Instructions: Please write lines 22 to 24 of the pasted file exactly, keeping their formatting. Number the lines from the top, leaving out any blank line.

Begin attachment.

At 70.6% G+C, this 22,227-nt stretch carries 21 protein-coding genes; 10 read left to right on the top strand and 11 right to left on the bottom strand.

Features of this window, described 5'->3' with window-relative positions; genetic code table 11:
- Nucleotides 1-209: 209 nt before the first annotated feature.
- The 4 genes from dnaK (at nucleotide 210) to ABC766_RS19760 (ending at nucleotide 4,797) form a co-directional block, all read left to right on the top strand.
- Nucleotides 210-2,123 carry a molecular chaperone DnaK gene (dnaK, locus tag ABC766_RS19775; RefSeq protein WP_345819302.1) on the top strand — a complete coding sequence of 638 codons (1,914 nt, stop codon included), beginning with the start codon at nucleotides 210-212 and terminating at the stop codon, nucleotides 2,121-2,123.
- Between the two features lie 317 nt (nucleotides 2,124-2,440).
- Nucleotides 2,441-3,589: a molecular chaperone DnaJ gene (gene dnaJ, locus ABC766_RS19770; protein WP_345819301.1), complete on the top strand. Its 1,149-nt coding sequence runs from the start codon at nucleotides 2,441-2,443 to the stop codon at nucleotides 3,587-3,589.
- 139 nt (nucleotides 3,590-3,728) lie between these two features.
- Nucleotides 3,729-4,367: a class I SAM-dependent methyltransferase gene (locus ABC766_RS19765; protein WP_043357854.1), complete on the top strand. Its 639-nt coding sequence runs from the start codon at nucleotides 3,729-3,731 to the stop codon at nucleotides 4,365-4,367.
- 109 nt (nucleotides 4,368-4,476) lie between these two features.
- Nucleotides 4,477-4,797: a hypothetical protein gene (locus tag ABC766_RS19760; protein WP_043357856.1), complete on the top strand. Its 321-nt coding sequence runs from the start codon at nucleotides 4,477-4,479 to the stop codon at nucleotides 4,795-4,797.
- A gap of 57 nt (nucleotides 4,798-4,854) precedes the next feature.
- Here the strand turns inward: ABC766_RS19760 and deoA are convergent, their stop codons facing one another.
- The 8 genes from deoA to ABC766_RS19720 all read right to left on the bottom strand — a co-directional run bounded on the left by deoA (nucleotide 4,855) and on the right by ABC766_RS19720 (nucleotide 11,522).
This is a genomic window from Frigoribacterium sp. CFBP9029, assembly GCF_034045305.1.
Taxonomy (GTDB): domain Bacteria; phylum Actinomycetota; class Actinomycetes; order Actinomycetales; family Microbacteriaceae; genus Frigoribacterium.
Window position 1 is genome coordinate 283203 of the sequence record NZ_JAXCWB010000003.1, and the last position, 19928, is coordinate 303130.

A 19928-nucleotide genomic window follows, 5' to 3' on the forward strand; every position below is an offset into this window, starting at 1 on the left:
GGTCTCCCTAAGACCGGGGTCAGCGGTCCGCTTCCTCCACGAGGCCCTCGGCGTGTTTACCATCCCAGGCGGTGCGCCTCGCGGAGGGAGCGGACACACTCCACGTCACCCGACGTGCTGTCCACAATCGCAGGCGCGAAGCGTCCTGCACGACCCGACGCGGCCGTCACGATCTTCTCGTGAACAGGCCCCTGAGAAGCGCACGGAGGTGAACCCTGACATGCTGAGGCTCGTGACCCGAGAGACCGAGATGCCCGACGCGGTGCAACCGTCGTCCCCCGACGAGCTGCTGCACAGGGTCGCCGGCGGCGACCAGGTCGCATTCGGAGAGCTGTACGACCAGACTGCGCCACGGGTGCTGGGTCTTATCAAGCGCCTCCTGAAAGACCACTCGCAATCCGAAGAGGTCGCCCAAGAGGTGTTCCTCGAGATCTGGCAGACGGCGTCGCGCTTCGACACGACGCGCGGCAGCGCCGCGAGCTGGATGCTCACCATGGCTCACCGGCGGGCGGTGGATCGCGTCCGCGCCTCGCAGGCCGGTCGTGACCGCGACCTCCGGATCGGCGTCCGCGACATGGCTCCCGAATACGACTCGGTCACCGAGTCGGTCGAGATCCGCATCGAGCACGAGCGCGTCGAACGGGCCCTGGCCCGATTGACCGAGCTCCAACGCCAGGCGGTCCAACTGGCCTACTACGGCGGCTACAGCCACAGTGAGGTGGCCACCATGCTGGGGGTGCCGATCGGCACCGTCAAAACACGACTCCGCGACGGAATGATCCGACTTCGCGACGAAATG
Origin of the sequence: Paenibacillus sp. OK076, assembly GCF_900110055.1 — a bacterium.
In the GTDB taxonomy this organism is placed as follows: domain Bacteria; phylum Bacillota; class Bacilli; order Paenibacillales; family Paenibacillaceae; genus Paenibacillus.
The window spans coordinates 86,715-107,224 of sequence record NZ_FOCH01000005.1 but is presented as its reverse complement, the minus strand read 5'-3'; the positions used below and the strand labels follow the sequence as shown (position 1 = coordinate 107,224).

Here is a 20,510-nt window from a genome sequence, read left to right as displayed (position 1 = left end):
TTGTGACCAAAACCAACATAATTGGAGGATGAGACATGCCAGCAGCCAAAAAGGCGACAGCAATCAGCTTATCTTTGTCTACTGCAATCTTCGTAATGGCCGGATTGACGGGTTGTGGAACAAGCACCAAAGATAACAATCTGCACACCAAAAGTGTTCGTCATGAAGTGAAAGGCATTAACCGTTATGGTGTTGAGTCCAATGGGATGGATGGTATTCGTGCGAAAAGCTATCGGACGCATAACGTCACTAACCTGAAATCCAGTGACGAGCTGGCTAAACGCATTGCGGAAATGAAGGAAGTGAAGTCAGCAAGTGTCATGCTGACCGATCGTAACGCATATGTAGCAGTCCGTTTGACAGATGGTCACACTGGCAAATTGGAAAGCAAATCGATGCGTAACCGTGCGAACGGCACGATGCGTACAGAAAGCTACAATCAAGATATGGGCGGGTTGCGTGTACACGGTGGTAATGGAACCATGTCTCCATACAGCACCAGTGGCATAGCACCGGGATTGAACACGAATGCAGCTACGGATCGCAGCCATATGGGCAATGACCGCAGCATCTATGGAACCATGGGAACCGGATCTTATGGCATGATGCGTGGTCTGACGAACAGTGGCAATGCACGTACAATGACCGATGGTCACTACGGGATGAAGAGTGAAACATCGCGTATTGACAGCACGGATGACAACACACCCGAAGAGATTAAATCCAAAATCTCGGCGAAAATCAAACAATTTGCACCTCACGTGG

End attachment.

The window spans coordinates 86,715-107,224 of sequence record NZ_FOCH01000005.1 but is presented as its reverse complement, the minus strand read 5'-3'; the positions used below and the strand labels follow the sequence as shown (position 1 = coordinate 107,224).

Here is a 20,510-nt window from a genome sequence, read left to right as displayed (position 1 = left end):
TTGTGACCAAAACCAACATAATTGGAGGATGAGACATGCCAGCAGCCAAAAAGGCGACAGCAATCAGCTTATCTTTGTCTACTGCAATCTTCGTAATGGCCGGATTGACGGGTTGTGGAACAAGCACCAAAGATAACAATCTGCACACCAAAAGTGTTCGTCATGAAGTGAAAGGCATTAACCGTTATGGTGTTGAGTCCAATGGGATGGATGGTATTCGTGCGAAAAGCTATCGGACGCATAACGTCACTAACCTGAAATCCAGTGACGAGCTGGCTAAACGCATTGCGGAAATGAAGGAAGTGAAGTCAGCAAGTGTCATGCTGACCGATCGTAACGCATATGTAGCAGTCCGTTTGACAGATGGTCACACTGGCAAATTGGAAAGCAAATCGATGCGTAACCGTGCGAACGGCACGATGCGTACAGAAAGCTACAATCAAGATATGGGCGGGTTGCGTGTACACGGTGGTAATGGAACCATGTCTCCATACAGCACCAGTGGCATAGCACCGGGATTGAACACGAATGCAGCTACGGATCGCAGCCATATGGGCAATGACCGCAGCATCTATGGAACCATGGGAACCGGATCTTATGGCATGATGCGTGGTCTGACGAACAGTGGCAATGCACGTACAATGACCGATGGTCACTACGGGATGAAGAGTGAAACATCGCGTATTGACAGCACGGATGACAACACACCCGAAGAGATTAAATCCAAAATCTCGGCGAAAATCAAACAATTTGCACCTCACGTGG